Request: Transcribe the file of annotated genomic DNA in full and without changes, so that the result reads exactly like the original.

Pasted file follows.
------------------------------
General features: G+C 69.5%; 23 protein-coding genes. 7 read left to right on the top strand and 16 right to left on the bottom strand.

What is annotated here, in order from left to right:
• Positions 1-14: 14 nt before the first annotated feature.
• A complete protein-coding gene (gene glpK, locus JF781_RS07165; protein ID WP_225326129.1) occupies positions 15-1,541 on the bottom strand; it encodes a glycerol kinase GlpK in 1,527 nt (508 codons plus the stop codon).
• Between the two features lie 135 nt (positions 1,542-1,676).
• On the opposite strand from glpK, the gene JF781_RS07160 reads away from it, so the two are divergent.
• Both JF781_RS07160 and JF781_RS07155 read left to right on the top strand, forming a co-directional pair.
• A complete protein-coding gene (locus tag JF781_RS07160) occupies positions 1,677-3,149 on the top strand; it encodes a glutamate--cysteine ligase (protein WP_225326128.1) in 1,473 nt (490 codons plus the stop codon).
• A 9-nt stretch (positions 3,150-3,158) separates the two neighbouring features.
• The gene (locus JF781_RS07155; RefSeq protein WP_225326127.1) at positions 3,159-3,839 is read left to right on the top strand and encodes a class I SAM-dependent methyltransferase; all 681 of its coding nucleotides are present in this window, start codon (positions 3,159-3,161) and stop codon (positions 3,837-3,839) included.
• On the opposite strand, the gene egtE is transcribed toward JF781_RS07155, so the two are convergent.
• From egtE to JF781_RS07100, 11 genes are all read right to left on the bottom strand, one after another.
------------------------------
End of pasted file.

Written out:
General features: G+C 69.5%; 23 protein-coding genes. 7 read left to right on the top strand and 16 right to left on the bottom strand.

What is annotated here, in order from left to right:
• Positions 1-14: 14 nt before the first annotated feature.
• A complete protein-coding gene (gene glpK, locus JF781_RS07165; protein ID WP_225326129.1) occupies positions 15-1,541 on the bottom strand; it encodes a glycerol kinase GlpK in 1,527 nt (508 codons plus the stop codon).
• Between the two features lie 135 nt (positions 1,542-1,676).
• On the opposite strand from glpK, the gene JF781_RS07160 reads away from it, so the two are divergent.
• Both JF781_RS07160 and JF781_RS07155 read left to right on the top strand, forming a co-directional pair.
• A complete protein-coding gene (locus tag JF781_RS07160) occupies positions 1,677-3,149 on the top strand; it encodes a glutamate--cysteine ligase (protein WP_225326128.1) in 1,473 nt (490 codons plus the stop codon).
• A 9-nt stretch (positions 3,150-3,158) separates the two neighbouring features.
• The gene (locus JF781_RS07155; RefSeq protein WP_225326127.1) at positions 3,159-3,839 is read left to right on the top strand and encodes a class I SAM-dependent methyltransferase; all 681 of its coding nucleotides are present in this window, start codon (positions 3,159-3,161) and stop codon (positions 3,837-3,839) included.
• On the opposite strand, the gene egtE is transcribed toward JF781_RS07155, so the two are convergent.
• From egtE to JF781_RS07100, 11 genes are all read right to left on the bottom strand, one after another.